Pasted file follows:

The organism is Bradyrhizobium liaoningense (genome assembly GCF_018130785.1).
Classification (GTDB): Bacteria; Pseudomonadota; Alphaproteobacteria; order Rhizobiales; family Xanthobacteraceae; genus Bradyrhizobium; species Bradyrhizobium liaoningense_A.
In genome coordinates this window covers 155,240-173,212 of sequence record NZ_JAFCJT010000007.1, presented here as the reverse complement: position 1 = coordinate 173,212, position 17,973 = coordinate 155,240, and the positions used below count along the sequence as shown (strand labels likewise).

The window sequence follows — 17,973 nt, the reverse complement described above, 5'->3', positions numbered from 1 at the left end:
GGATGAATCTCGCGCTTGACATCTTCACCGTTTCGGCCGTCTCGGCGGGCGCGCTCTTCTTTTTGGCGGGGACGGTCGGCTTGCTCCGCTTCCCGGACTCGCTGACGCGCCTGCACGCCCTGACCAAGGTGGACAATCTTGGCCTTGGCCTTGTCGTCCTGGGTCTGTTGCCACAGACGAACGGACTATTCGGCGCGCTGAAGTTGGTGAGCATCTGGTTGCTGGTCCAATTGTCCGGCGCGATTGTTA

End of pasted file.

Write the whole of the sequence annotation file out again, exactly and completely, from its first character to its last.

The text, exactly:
The organism is Bradyrhizobium liaoningense (genome assembly GCF_018130785.1).
Classification (GTDB): Bacteria; Pseudomonadota; Alphaproteobacteria; order Rhizobiales; family Xanthobacteraceae; genus Bradyrhizobium; species Bradyrhizobium liaoningense_A.
In genome coordinates this window covers 155,240-173,212 of sequence record NZ_JAFCJT010000007.1, presented here as the reverse complement: position 1 = coordinate 173,212, position 17,973 = coordinate 155,240, and the positions used below count along the sequence as shown (strand labels likewise).

The window sequence follows — 17,973 nt, the reverse complement described above, 5'->3', positions numbered from 1 at the left end:
GGATGAATCTCGCGCTTGACATCTTCACCGTTTCGGCCGTCTCGGCGGGCGCGCTCTTCTTTTTGGCGGGGACGGTCGGCTTGCTCCGCTTCCCGGACTCGCTGACGCGCCTGCACGCCCTGACCAAGGTGGACAATCTTGGCCTTGGCCTTGTCGTCCTGGGTCTGTTGCCACAGACGAACGGACTATTCGGCGCGCTGAAGTTGGTGAGCATCTGGTTGCTGGTCCAATTGTCCGGCGCGATTGTTA